Brewing the fat from artwork angers widow of sculptor

Part of Joseph Beuys' 1982 sculpture 'Fettecke' used to distil schnapps
BBC's The Secret History of Our Streets reveals a fascinating window into Britain's past

BBC takes viewers back down memory lane

The Secret History of Our Streets, which returns with three films looking at Scottish streets, is the inverse of Benefits Street - delivering warmth instead of cynicism
Joe, film review: Nicolas Cage delivers an astonishing performance in low budget drama

Nicolas Cage shines in low-budget drama Joe

Cage plays an ex-con in David Gordon Green's independent drama, which has been adapted from a novel by Larry Brown
How to make your own gourmet ice lollies, granitas, slushy cocktails and frozen yoghurt

Make your own ice lollies and frozen yoghurt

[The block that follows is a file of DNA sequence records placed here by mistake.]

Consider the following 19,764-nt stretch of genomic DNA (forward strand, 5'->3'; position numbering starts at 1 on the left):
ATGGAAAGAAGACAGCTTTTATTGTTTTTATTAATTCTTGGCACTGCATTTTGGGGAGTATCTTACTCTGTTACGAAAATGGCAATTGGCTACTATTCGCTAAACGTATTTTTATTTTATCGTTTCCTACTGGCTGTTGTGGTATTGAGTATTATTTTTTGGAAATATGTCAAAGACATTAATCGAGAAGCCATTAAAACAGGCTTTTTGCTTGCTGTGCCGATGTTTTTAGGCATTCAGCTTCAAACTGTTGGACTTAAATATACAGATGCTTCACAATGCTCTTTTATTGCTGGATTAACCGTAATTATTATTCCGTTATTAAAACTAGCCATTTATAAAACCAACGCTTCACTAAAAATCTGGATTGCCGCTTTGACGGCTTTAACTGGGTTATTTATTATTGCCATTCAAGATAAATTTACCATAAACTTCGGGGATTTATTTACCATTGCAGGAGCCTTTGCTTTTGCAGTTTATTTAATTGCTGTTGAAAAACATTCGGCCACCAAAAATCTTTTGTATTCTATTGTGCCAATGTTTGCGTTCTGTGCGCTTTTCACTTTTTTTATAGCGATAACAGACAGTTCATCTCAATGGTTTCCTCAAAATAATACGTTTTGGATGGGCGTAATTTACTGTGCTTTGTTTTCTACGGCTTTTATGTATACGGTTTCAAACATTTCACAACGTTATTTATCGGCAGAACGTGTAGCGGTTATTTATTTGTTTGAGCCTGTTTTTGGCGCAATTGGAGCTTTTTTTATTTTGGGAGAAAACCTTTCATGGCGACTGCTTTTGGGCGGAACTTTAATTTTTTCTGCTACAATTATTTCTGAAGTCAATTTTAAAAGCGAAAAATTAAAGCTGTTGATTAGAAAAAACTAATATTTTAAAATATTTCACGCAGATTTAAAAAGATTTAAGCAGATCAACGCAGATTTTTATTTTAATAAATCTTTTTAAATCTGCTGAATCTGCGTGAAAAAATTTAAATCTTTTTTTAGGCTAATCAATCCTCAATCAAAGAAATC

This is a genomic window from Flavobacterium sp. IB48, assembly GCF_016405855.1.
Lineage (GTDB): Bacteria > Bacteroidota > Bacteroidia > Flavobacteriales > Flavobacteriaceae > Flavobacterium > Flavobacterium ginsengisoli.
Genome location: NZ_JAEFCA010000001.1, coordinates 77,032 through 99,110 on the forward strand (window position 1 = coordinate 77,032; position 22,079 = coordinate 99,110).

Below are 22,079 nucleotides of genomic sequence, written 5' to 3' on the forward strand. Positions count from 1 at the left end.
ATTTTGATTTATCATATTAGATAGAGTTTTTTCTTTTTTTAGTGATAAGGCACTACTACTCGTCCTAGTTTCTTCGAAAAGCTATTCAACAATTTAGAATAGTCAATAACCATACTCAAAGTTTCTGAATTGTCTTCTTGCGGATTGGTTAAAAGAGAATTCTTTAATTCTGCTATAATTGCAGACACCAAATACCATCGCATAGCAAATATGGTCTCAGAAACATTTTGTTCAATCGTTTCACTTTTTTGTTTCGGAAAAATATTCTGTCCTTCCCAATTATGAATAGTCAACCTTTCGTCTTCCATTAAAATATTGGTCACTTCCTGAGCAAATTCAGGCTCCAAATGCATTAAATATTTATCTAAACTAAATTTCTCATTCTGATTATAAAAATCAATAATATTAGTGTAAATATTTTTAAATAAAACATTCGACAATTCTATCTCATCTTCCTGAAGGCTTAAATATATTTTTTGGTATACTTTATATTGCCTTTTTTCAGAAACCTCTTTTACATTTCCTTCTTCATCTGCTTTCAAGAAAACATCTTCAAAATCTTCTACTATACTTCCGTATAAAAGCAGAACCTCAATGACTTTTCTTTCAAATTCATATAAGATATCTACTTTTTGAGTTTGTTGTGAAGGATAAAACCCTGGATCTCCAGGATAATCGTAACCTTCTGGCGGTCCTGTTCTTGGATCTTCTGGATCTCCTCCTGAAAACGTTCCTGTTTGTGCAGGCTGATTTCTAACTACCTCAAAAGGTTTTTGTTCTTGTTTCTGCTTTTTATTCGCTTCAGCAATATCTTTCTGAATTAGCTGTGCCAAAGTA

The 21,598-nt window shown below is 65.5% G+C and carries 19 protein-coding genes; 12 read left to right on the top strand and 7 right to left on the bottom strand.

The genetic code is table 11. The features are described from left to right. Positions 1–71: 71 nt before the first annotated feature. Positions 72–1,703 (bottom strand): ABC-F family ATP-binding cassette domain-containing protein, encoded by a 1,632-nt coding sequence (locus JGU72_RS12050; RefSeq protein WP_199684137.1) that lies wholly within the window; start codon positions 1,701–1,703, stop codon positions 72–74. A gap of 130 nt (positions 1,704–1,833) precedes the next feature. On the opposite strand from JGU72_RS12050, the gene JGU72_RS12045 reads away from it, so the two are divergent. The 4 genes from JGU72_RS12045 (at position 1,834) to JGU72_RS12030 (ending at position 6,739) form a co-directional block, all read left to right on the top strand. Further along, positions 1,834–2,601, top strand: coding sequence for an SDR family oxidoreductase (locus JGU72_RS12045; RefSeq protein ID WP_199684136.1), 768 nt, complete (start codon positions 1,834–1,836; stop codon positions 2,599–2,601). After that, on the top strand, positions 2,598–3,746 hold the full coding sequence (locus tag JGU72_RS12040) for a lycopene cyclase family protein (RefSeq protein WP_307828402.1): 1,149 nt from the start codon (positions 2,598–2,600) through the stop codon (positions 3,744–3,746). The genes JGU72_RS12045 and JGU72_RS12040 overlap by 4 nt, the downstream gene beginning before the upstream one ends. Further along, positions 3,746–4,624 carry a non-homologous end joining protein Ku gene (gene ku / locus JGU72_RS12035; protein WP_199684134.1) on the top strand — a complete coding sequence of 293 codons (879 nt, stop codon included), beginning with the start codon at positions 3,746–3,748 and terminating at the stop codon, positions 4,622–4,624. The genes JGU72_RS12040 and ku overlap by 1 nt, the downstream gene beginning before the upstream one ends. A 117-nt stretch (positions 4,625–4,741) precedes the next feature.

Think outside the cool box for this summer's tempting frozen treats
Ford Fiesta is UK's most popular car of all-time, with sales topping 4.1 million since 1976

Fiesta is UK's most popular car of all-time

Sales have topped 4.1 million since 1976. To celebrate this milestone, four Independent writers recall their Fiestas with pride
10 best reed diffusers

Heaven scent: 10 best reed diffusers

Keep your rooms smelling summery and fresh with one of these subtle but distinctive home fragrances that’ll last you months
Commonwealth Games 2014: Female boxers set to compete for first time

Female boxers set to compete at Commonwealth Games for first time

There’s no favourites and with no headguards anything could happen
Five things we’ve learned so far about Manchester United under Louis van Gaal

Five things we’ve learned so far about United under Van Gaal

It’s impossible to avoid the impression that the Dutch manager is playing to the gallery a little